I drive dozens of new cars every year, and while vehicles are safer, more comfortable and largely more efficient than ever before, there are still plenty of duds.
Some are failures of vision or execution, while others fail to connect on an emotional level. Even very good cars are beset by mysterious rattles or foibles that belie their advanced technologies.
The Lincoln MKZ Hybrid is a new car which falls short on too many levels. I spent a number of wearisome days with the 2014 four-door sedan, and it didn’t fill me with hope for Ford’s (F:US) upscale brand, now called the Lincoln Motor Company.
Look at the MKZ Hybrid’s price and specifications, and things seem pointed in the right direction. A heavily optioned model starts around $40,000 and gets an estimated 45 miles per gallon on both the city and highway.
But that hybrid powertrain is anything but luxurious. The 2.0-liter four-cylinder engine and electric motor are good for only 188 horsepower and a very meager 129 pound-feet of torque.
In action, the powertrain is both harsh and tepid. The front-wheel sedan gets off to a terribly slow start, and the gas engine kicks on with an irritating buzz. Keeping up with the flow of traffic on highway hills is a struggle.
Its design is also muddled. While the profile and rear are handsome, the distended front grill looks like it was injected with a heavy dose of collagen. The MyLincoln Touch infotainment interface has too few buttons and is a hassle to use. The rest of the interior is only okay.
Compared to the regular Ford Fusion on which it is based (and which I generally like), I can see no compelling reason to pay the extra money. The Lincoln name sure isn’t going to impress anybody and the redesigned Chevy Impala, a competitor, is far nicer to drive.
Some cars do exactly as advertised, but don’t hit you on an emotional level. I should adore the Nissan GT-R, a supercar that costs just over $100,000 and smashes the 60 mile-per-hour mark in less than three seconds. That’s wow-worthy.
Every year Nissan works a little magic on the car, evolutionary-wise, giving it a bit more horsepower. The 2014 I recently tested has 545 hp. Yet over a four-hour road trip, the car wore me down, draining me of excitement.
There’s little sound deadening in the cabin, which is fine in a fire-breathing sports car as long as the engine note is vivacious. But the GT-R’s 3.8-liter twin-turbo V-6 makes an endless, onerous drone, like an industrial vacuum cleaner left on high.
Fine, it isn’t made for long trips. So I took it to the racetrack, where it is, indeed, extremely fast. The car uses a vast array of technologies to even out the inconsistencies in the operator’s driving style, making an average driver look pretty good. Those same systems tend to flatten out advanced driving techniques: the car makes too many decisions for you. I want to love it -- heck I feel bad for not loving it -- but the Nissan leaves me rather cold.
Then there are those niggling things that force you to question the overall quality of a brand. Aston Martins are handmade in England and are tremendously expensive, but I don’t think I’ve ever been in one that doesn’t have a mysterious rattle somewhere in the doors or dash.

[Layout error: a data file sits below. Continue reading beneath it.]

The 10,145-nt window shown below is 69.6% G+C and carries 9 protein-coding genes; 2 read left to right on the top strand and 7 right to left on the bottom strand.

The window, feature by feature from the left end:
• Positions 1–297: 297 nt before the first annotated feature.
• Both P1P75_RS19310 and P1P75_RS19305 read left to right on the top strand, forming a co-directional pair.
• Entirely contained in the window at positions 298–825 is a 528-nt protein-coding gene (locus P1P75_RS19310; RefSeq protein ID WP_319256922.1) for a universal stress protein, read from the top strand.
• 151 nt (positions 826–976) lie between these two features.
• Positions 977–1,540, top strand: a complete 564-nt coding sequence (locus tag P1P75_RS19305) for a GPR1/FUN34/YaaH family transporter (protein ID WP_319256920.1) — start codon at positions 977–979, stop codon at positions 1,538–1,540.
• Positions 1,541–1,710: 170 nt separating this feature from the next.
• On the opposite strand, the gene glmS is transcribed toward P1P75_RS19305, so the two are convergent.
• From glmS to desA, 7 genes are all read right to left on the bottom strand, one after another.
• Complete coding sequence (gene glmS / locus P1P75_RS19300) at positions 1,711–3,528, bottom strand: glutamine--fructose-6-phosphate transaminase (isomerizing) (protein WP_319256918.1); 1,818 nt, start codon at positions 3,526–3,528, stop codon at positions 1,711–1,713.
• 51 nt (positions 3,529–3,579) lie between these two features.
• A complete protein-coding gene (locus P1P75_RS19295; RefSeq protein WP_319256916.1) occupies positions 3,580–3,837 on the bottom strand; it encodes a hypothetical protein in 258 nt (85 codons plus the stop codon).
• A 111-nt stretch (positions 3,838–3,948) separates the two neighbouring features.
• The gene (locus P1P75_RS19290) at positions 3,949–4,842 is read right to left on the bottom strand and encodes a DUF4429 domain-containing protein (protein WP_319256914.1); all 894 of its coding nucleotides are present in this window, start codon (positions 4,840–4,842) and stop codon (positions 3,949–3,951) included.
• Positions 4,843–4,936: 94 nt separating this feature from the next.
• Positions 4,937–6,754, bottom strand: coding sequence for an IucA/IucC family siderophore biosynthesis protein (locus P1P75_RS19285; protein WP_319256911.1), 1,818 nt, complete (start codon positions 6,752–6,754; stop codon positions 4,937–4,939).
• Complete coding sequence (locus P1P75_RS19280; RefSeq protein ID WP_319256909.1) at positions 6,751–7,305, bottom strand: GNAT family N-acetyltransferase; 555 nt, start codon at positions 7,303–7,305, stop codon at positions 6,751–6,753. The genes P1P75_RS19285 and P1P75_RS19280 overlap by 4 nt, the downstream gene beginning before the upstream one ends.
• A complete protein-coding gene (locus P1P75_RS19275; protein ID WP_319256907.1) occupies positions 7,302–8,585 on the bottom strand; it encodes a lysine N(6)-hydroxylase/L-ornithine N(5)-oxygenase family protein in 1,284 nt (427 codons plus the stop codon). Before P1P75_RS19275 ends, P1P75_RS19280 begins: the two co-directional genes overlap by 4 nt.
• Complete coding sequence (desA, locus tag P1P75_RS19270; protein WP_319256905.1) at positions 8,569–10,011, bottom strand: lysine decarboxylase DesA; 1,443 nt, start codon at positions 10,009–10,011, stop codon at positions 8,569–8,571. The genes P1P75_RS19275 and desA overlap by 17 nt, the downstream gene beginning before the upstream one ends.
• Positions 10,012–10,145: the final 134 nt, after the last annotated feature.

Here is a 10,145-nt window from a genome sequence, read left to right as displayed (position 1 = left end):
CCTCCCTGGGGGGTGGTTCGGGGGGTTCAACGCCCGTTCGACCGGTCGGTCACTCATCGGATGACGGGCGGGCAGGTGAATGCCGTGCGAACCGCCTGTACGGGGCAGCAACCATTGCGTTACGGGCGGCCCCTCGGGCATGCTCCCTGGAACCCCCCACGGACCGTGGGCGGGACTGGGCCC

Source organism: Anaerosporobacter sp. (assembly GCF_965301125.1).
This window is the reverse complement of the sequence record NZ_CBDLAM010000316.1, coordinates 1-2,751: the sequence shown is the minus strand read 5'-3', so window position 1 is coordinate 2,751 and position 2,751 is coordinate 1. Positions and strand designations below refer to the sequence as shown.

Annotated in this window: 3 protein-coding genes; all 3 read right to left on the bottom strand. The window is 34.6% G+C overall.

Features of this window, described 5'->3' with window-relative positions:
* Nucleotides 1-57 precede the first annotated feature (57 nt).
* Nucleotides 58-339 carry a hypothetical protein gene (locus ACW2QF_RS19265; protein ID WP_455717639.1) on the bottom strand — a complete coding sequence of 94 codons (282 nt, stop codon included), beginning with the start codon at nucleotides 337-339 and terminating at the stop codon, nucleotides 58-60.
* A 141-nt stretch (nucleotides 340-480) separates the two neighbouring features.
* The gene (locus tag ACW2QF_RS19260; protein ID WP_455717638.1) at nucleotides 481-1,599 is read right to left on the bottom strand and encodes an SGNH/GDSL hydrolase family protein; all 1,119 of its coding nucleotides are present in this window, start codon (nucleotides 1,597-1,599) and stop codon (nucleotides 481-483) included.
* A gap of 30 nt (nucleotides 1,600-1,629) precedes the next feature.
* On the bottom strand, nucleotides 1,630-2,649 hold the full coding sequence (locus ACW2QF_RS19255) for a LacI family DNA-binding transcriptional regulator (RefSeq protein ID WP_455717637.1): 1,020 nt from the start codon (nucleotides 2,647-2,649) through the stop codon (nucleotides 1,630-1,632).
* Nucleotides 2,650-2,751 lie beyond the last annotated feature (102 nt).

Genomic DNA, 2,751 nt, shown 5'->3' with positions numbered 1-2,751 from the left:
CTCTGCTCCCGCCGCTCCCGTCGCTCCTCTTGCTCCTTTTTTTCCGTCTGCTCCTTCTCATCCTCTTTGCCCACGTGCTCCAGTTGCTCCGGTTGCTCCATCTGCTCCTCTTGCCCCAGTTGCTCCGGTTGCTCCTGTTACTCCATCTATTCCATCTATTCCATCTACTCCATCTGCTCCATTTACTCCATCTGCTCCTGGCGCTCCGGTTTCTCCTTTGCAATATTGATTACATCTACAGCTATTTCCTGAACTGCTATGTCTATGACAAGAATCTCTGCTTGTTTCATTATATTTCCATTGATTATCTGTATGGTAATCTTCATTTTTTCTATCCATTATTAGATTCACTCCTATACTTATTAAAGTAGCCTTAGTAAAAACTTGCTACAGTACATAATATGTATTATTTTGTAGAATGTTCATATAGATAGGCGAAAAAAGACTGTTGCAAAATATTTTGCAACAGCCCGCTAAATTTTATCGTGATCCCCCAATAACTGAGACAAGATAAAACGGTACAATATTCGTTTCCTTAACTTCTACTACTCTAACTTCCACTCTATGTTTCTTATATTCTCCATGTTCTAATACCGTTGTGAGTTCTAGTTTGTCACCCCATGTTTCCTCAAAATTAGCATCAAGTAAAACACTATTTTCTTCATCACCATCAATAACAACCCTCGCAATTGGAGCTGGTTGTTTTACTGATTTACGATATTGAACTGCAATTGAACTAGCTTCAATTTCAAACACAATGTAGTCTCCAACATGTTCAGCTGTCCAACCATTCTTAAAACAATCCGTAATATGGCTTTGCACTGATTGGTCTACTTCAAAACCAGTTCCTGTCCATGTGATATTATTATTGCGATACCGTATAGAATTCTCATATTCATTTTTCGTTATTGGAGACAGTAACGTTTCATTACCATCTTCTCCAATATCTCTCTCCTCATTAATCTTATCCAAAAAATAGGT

I was once briefly stranded when I couldn’t fill up a DBS because the locked fuel cap wouldn’t open. Turned out that a small plastic mechanism was to blame and I had to jimmy the cover open.
Sometimes the vehicles are too sophisticated for their own good. Chrysler’s SRT brand makes the Viper sports car and Jeep Grand Cherokee SRT. Twice within the last year, my test cars were delayed because of issues with the tire-pressure sensor. In each case they had to be sent to a dealership, where the system took hours to recalibrate. Not cool.
Actually, tires have been a recurring problem in my testing. The current trend in rims is that bigger is better, often in conjunction with low-profile performance tires. The result is less give and a much harsher ride. This combination is also more likely to result in damage if you hit a pothole.
I’ve had particularly bad luck with BMW. I’ve had three tires blow out, stranding me twice -- once even while driving on run-flat tires. Just the other day I was in a friend’s used 5 Series with the sport package, and he hit a pothole. The tire ruptured and the rim was severely damaged. We had to call roadside assistance.
The pothole wasn’t big enough to cause that much damage, he insisted. “This car has all the latest gadgets,” he groused. “And yet we’re stranded because of technology as old as the car itself. It doesn’t seem right.”
I had to agree with him. It really didn’t.
(Jason H. Harper writes about autos for Muse, the arts and leisure section of Bloomberg News. The opinions expressed are his own.)
Muse highlights include Rich Jaroslovsky on technology and Katya Kazakina on art.
To contact the writer of this column: Jason H. Harper at Jason@JasonHharper.com or follow on Twitter @JasonHarperSpin.
To contact the editor responsible for this column: Manuela Hoelterhoff in New York at email@example.com.